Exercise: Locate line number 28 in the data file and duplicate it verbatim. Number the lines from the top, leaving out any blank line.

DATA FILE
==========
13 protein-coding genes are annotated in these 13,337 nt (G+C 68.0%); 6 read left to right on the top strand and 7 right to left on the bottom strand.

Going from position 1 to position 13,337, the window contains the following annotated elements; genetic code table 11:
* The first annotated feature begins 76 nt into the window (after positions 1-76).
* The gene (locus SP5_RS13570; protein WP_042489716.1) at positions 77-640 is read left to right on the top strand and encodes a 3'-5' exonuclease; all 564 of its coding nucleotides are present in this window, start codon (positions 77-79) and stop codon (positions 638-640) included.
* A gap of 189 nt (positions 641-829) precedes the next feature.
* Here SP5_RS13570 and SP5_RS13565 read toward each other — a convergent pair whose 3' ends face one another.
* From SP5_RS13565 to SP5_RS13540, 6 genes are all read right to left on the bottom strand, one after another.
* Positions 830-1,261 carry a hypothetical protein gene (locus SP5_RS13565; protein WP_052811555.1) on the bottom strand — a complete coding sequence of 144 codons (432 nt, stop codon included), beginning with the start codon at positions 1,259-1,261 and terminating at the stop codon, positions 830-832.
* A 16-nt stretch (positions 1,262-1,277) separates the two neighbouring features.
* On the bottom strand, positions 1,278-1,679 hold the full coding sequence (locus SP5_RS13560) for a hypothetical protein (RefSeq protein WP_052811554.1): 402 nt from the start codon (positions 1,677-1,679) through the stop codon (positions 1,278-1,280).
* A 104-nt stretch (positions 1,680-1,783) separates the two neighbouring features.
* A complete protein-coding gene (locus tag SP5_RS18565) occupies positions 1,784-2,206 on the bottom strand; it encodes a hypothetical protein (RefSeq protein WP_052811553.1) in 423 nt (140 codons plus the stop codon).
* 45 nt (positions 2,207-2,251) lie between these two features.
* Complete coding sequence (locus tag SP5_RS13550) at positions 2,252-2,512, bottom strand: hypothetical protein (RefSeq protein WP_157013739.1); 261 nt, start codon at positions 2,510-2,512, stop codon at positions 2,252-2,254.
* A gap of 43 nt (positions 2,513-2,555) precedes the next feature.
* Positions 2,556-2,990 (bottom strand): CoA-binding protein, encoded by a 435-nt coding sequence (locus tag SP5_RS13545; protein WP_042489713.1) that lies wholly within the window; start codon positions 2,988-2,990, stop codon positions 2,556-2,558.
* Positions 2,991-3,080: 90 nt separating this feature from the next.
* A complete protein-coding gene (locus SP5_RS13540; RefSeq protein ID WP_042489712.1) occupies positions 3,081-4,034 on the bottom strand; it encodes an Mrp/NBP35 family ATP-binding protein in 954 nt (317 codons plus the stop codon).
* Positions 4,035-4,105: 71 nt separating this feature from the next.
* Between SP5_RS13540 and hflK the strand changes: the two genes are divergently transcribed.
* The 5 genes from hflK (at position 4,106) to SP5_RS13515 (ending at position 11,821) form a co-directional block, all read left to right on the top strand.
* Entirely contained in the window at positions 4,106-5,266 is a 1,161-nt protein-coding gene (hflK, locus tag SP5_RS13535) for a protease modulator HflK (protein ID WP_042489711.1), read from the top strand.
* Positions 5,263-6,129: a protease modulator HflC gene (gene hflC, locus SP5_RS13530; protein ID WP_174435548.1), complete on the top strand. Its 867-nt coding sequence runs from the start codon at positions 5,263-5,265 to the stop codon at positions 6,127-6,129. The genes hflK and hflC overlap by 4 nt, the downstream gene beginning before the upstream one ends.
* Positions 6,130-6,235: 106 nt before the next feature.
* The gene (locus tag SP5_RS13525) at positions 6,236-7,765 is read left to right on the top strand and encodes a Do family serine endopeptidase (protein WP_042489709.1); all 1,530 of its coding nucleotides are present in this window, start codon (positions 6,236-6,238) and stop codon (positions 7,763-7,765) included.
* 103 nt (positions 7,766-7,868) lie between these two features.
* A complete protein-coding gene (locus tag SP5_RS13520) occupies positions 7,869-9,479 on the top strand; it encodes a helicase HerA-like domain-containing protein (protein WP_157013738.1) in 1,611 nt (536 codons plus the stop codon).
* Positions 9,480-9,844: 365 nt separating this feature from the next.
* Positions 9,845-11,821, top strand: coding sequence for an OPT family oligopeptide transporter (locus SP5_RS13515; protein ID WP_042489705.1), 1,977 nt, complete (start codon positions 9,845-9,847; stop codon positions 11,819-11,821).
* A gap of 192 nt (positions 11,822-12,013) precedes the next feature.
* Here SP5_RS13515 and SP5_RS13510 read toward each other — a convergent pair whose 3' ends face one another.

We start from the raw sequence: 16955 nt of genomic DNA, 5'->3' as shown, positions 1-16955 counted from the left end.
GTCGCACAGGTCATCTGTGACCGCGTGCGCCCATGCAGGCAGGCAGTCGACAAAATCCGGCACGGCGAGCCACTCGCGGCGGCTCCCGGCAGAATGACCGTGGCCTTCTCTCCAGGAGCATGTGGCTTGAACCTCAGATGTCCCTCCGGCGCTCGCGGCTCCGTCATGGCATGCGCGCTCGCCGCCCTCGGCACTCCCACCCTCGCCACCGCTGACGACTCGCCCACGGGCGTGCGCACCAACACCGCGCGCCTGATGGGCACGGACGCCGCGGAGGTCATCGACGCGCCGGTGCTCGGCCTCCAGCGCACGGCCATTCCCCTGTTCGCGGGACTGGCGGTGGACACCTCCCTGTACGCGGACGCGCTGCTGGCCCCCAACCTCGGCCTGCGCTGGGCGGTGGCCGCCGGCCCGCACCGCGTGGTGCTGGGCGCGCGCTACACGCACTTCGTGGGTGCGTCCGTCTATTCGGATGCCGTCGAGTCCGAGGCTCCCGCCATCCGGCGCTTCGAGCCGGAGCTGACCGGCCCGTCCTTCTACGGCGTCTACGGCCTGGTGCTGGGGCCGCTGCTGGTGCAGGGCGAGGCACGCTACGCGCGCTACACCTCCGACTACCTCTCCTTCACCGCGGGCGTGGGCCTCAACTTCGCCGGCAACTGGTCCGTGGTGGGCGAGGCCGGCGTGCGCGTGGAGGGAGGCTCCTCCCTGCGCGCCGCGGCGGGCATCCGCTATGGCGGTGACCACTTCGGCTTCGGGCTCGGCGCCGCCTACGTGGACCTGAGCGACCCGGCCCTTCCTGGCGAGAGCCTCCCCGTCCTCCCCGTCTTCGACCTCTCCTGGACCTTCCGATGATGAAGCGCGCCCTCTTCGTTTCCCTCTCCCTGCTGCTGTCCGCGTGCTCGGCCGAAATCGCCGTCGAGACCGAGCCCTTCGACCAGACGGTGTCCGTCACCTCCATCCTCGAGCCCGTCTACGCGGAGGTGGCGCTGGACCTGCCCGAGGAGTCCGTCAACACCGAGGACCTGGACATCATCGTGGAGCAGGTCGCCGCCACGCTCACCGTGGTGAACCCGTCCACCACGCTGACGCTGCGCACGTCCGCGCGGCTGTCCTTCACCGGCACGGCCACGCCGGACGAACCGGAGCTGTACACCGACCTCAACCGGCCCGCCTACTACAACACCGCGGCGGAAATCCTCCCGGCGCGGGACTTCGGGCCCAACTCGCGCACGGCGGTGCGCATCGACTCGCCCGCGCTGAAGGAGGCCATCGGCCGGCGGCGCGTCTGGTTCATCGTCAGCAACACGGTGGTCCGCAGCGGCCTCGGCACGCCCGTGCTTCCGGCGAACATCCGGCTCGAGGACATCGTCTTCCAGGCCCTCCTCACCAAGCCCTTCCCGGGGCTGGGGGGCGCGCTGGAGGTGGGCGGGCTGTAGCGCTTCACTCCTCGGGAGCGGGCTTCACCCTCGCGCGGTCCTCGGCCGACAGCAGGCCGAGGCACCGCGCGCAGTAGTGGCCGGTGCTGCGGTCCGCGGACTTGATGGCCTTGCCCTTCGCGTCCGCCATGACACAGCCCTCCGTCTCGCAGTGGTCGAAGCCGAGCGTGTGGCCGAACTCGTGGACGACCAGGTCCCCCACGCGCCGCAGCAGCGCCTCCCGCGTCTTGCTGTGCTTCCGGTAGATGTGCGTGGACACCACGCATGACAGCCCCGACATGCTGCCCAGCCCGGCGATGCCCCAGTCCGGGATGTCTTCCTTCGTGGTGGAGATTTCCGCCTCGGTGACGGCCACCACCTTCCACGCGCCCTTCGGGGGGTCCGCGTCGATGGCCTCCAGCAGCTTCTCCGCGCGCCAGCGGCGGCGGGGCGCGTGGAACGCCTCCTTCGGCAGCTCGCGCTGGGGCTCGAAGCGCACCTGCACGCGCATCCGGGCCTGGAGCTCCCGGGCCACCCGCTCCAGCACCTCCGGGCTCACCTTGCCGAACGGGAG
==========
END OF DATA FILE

* Positions 9,480-9,844: 365 nt separating this feature from the next.